Charlotte, N.C., still hoping for Red Line despite Class 1’s resistance to share track

Written by Bill Wilson, Editor-in-Chief
Norfolk Southern
Norfolk Southern is refusing to share the O Line in North Carolina for a new passenger rail route.
Norfolk Southern

There is no color to the Red Line in Charlotte, N.C. That is because it currently does not exist, even though plans were sketched out for the 25-mile route more than two decades ago.

The track is there. The route runs through Davidson, Cornelius and Huntersville. However, Norfolk Southern owns the land and has not been willing to work with the Charlotte Area Transit System (CATS). Norfolk Southern calls the tracks the O Line, and about one freight train passes through a week. The track is being leased to Norfolk Southern, a deal that ends in 2029 unless the Class 1 railroad opts for an extension to 2044.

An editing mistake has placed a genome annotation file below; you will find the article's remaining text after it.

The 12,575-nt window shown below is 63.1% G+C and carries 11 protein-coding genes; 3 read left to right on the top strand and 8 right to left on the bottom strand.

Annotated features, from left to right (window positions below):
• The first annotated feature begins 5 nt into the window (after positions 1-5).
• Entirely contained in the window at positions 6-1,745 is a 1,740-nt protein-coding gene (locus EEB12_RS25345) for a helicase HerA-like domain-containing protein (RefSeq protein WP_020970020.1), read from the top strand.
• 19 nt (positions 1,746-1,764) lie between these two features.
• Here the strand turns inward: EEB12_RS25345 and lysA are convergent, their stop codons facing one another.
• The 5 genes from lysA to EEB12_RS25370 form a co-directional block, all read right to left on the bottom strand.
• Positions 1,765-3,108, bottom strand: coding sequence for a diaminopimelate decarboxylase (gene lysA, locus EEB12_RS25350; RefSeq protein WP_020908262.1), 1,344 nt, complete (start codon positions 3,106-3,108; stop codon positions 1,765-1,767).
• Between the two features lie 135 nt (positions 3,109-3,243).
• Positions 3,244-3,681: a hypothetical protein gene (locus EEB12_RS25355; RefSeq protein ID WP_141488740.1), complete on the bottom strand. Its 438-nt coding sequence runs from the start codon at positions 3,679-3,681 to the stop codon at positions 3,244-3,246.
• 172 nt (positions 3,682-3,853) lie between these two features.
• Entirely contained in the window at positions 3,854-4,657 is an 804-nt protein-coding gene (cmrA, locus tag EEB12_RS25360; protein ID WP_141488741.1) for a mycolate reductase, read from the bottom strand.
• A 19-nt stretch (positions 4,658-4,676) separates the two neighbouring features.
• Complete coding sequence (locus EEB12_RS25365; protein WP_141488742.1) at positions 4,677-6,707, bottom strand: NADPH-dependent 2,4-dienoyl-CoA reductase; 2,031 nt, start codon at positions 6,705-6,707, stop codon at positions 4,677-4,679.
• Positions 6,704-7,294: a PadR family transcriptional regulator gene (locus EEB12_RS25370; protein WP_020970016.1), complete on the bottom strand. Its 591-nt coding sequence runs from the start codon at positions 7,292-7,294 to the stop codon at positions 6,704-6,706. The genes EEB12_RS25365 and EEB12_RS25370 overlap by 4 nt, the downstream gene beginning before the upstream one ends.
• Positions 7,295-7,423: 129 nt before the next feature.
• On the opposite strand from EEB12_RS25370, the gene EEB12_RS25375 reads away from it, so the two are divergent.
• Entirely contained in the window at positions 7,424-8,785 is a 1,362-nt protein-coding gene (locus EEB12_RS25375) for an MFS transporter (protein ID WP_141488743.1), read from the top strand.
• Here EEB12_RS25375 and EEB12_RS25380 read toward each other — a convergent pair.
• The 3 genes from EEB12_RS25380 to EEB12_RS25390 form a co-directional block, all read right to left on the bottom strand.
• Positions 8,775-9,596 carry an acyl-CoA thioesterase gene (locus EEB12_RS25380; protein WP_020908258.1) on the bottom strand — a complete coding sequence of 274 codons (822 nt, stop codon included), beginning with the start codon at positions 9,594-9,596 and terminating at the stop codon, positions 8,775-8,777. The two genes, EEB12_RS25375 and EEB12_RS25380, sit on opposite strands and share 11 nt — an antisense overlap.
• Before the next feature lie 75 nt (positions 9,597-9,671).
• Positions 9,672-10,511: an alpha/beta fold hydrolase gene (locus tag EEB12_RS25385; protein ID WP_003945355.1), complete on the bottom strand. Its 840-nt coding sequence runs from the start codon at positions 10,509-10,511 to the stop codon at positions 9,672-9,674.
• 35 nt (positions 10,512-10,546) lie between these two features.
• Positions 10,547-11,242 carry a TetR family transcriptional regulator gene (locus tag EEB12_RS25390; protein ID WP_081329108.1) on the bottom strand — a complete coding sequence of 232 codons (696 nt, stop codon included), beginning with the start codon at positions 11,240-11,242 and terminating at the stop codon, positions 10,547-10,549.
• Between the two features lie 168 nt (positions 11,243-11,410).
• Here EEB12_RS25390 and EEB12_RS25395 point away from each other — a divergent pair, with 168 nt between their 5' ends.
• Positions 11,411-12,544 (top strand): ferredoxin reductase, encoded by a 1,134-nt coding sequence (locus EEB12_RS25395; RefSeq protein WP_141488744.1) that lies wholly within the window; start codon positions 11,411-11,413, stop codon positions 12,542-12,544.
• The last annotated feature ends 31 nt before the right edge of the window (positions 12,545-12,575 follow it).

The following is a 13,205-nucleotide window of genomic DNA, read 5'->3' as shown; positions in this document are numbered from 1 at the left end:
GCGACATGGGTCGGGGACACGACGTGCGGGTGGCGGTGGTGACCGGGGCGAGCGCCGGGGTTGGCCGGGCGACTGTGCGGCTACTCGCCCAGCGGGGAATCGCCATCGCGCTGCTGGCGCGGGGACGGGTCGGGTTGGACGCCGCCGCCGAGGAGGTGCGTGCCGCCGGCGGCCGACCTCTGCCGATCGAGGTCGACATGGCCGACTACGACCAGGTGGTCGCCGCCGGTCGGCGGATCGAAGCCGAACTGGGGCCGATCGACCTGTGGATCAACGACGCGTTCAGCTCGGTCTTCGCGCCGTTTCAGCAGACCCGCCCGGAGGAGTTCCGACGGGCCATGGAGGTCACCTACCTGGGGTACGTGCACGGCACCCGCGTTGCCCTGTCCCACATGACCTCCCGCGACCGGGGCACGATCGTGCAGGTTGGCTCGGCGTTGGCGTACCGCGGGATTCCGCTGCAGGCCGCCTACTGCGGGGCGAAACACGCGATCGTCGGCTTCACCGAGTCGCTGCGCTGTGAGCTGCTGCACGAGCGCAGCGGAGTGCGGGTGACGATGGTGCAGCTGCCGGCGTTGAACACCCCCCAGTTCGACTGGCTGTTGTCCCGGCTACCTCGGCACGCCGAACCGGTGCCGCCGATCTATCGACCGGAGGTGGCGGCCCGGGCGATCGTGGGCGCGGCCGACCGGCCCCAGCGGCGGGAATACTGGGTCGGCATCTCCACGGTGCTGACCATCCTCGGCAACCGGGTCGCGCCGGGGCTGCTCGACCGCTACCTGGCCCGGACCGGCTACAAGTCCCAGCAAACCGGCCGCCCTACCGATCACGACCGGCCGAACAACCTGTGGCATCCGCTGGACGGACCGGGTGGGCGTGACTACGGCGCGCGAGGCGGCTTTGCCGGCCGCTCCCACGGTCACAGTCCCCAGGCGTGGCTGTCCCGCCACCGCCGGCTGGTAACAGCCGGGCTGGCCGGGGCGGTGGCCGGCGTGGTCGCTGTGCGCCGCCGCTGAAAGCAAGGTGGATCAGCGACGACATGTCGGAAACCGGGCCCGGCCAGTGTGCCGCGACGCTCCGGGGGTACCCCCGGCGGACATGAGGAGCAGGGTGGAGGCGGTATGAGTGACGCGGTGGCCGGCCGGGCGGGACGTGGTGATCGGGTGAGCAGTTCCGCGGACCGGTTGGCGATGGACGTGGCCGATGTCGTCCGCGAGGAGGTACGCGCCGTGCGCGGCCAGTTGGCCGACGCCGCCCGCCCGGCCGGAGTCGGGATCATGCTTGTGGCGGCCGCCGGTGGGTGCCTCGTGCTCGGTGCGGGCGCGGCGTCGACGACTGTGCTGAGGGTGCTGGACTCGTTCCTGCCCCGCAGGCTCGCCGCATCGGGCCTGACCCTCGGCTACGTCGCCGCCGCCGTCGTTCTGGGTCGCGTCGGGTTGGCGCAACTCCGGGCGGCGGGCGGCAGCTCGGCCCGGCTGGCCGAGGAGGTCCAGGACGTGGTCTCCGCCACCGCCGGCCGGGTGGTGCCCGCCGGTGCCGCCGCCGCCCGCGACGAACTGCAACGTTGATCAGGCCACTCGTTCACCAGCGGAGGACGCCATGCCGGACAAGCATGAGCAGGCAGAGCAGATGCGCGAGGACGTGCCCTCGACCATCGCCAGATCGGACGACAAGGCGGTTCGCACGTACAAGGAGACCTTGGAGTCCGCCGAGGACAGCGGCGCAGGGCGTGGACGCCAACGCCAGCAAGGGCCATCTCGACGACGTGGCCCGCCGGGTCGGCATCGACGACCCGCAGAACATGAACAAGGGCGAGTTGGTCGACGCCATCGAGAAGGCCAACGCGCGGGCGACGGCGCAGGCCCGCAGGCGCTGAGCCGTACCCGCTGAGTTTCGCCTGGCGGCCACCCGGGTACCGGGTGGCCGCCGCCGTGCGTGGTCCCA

CATS, however, still has the Red Line on its radar, and officials want to see it set up as early as 2030. Norfolk Southern says it will share the O Line if it is guaranteed long-term access to a Greensboro-to-Charlotte line owned by the state.

CATS has outlined transit goals for the next 10 years. Along with jump-starting the Red Line, there are plans to extend the Blue Line and build a Silver Line light rail corridor. The cost could be as much as $8 billion.

A plan set in 2006 outlined how CATS and Norfolk Southern would share the O Line, but in 2013 NS changed its passenger rail policy and abolished the partnership. CATS cannot legally challenge Norfolk Southern, and the agency really does not want to ruffle any feathers with the Class 1 operation.

One solution proposed has been building tracks alongside the O Line. However, that would be extremely difficult because Norfolk Southern’s right-of-way is not clearly defined in some areas and the track runs too close to commercial buildings.

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